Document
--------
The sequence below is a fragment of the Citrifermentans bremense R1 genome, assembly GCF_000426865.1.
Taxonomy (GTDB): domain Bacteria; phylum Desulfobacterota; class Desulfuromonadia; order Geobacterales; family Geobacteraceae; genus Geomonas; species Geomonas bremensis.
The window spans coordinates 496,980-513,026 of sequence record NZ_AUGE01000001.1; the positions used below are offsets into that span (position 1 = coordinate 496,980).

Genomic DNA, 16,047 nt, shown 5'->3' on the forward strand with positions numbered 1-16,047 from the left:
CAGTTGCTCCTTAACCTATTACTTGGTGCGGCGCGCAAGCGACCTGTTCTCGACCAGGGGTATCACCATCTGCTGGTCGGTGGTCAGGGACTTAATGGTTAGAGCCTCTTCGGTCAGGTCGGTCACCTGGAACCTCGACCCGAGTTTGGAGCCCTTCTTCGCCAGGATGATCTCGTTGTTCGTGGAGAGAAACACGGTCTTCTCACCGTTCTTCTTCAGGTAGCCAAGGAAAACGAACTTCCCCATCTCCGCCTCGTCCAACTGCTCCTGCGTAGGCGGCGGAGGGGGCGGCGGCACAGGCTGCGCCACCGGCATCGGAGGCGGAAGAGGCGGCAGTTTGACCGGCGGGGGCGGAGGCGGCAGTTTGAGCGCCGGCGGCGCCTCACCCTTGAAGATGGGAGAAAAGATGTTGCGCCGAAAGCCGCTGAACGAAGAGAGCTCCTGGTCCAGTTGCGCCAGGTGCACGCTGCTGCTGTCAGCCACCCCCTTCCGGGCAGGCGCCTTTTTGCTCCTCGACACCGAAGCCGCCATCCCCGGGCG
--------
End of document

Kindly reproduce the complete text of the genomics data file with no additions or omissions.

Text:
The sequence below is a fragment of the Citrifermentans bremense R1 genome, assembly GCF_000426865.1.
Taxonomy (GTDB): domain Bacteria; phylum Desulfobacterota; class Desulfuromonadia; order Geobacterales; family Geobacteraceae; genus Geomonas; species Geomonas bremensis.
The window spans coordinates 496,980-513,026 of sequence record NZ_AUGE01000001.1; the positions used below are offsets into that span (position 1 = coordinate 496,980).

Genomic DNA, 16,047 nt, shown 5'->3' on the forward strand with positions numbered 1-16,047 from the left:
CAGTTGCTCCTTAACCTATTACTTGGTGCGGCGCGCAAGCGACCTGTTCTCGACCAGGGGTATCACCATCTGCTGGTCGGTGGTCAGGGACTTAATGGTTAGAGCCTCTTCGGTCAGGTCGGTCACCTGGAACCTCGACCCGAGTTTGGAGCCCTTCTTCGCCAGGATGATCTCGTTGTTCGTGGAGAGAAACACGGTCTTCTCACCGTTCTTCTTCAGGTAGCCAAGGAAAACGAACTTCCCCATCTCCGCCTCGTCCAACTGCTCCTGCGTAGGCGGCGGAGGGGGCGGCGGCACAGGCTGCGCCACCGGCATCGGAGGCGGAAGAGGCGGCAGTTTGACCGGCGGGGGCGGAGGCGGCAGTTTGAGCGCCGGCGGCGCCTCACCCTTGAAGATGGGAGAAAAGATGTTGCGCCGAAAGCCGCTGAACGAAGAGAGCTCCTGGTCCAGTTGCGCCAGGTGCACGCTGCTGCTGTCAGCCACCCCCTTCCGGGCAGGCGCCTTTTTGCTCCTCGACACCGAAGCCGCCATCCCCGGGCG